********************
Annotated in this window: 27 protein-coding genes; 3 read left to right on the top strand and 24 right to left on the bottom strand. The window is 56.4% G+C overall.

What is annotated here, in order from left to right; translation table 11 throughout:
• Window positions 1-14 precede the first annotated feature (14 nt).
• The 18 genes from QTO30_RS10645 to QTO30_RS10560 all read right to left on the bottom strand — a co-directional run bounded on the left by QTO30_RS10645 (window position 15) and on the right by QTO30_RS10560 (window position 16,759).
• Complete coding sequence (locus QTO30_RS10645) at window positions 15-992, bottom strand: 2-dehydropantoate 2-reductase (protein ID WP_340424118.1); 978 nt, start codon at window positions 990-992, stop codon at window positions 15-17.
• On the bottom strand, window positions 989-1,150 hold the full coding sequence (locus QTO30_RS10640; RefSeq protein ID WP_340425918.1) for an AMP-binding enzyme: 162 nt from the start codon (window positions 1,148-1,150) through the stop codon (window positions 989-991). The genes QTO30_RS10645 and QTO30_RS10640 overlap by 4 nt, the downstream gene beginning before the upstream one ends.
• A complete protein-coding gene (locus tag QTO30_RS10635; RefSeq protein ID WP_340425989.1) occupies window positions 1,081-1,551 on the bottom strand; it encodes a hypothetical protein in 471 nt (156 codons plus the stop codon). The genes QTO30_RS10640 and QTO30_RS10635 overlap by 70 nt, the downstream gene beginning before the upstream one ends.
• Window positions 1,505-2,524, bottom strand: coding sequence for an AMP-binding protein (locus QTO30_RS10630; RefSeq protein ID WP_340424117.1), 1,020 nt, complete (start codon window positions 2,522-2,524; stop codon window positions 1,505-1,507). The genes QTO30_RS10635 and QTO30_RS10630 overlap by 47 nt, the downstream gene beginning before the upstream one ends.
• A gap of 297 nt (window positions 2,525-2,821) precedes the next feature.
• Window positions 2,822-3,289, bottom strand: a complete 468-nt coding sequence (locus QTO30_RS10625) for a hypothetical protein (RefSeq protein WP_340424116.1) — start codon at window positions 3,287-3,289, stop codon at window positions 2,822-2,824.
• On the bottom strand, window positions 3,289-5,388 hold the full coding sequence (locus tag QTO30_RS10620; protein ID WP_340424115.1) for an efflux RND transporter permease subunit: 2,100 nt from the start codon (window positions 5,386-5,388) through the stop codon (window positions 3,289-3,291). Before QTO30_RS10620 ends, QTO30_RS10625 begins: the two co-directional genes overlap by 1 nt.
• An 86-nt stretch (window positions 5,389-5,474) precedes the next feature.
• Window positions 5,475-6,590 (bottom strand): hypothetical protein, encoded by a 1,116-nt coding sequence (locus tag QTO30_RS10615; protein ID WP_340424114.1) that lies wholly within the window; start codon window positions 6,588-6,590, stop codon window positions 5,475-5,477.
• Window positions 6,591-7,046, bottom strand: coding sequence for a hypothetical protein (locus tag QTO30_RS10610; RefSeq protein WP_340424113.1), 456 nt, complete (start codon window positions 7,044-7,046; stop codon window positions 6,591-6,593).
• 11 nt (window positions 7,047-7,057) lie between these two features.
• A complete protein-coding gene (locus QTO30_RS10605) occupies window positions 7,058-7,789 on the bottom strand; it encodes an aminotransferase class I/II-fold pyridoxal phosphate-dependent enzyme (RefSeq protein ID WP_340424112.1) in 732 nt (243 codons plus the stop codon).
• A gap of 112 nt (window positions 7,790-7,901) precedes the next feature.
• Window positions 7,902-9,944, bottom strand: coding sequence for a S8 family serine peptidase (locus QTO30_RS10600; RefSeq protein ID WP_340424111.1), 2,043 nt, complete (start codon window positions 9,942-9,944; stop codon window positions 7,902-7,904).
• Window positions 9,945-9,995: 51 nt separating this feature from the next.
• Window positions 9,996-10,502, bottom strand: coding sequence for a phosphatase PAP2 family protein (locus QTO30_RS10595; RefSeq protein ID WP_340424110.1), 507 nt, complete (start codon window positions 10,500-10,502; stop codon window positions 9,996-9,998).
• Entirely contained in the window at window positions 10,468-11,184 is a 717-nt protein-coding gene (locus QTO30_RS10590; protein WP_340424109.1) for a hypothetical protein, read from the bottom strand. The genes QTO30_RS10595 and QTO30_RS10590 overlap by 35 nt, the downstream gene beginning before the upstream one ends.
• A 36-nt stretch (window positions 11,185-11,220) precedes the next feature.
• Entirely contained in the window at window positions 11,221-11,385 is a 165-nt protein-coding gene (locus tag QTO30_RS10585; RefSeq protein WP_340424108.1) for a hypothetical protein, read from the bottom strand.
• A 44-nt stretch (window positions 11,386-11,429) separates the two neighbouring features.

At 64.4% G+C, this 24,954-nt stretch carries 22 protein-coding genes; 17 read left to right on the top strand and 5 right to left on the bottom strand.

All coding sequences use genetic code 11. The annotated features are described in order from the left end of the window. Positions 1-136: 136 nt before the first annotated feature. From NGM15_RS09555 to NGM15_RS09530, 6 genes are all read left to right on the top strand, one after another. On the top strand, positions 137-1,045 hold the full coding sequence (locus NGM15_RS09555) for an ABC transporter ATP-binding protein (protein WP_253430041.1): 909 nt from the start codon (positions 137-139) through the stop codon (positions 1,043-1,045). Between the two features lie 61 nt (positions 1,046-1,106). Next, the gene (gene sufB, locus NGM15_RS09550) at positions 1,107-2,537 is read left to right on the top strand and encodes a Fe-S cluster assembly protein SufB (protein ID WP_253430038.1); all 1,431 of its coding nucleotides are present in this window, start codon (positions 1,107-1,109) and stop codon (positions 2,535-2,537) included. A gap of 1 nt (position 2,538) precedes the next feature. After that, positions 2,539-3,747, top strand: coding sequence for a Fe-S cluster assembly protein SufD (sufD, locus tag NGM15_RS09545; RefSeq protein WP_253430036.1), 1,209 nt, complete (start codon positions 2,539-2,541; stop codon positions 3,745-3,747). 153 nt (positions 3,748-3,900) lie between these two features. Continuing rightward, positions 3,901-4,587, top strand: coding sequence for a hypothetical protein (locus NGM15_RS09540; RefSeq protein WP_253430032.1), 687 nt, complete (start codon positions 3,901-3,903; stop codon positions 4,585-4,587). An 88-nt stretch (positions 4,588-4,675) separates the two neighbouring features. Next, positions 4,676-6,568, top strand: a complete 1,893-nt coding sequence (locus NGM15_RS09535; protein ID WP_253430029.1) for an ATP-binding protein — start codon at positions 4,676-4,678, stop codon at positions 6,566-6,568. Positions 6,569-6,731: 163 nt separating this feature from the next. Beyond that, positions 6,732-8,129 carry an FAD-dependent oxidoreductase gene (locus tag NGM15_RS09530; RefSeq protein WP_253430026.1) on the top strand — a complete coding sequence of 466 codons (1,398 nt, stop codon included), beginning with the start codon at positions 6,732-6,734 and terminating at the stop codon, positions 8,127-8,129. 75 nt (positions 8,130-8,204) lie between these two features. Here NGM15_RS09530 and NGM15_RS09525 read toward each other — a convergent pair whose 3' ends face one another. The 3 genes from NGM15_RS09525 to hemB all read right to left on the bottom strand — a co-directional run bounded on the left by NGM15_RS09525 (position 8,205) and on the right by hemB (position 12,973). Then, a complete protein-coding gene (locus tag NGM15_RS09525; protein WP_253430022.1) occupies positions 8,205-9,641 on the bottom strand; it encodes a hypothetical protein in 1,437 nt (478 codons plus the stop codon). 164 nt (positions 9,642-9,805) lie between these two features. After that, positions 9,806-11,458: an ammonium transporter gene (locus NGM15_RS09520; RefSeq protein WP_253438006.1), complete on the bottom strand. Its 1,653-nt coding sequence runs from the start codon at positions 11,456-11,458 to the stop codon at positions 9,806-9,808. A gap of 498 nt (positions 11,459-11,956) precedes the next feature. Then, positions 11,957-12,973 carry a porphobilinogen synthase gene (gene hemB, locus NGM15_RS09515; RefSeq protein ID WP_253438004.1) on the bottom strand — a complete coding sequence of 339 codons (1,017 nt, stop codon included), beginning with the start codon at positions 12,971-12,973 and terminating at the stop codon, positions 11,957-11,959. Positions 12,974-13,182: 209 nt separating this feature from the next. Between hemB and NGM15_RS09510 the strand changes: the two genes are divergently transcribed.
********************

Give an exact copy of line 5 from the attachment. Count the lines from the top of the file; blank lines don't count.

• Complete coding sequence (locus QTO30_RS10645) at window positions 15-992, bottom strand: 2-dehydropantoate 2-reductase (protein ID WP_340424118.1); 978 nt, start codon at window positions 990-992, stop codon at window positions 15-17.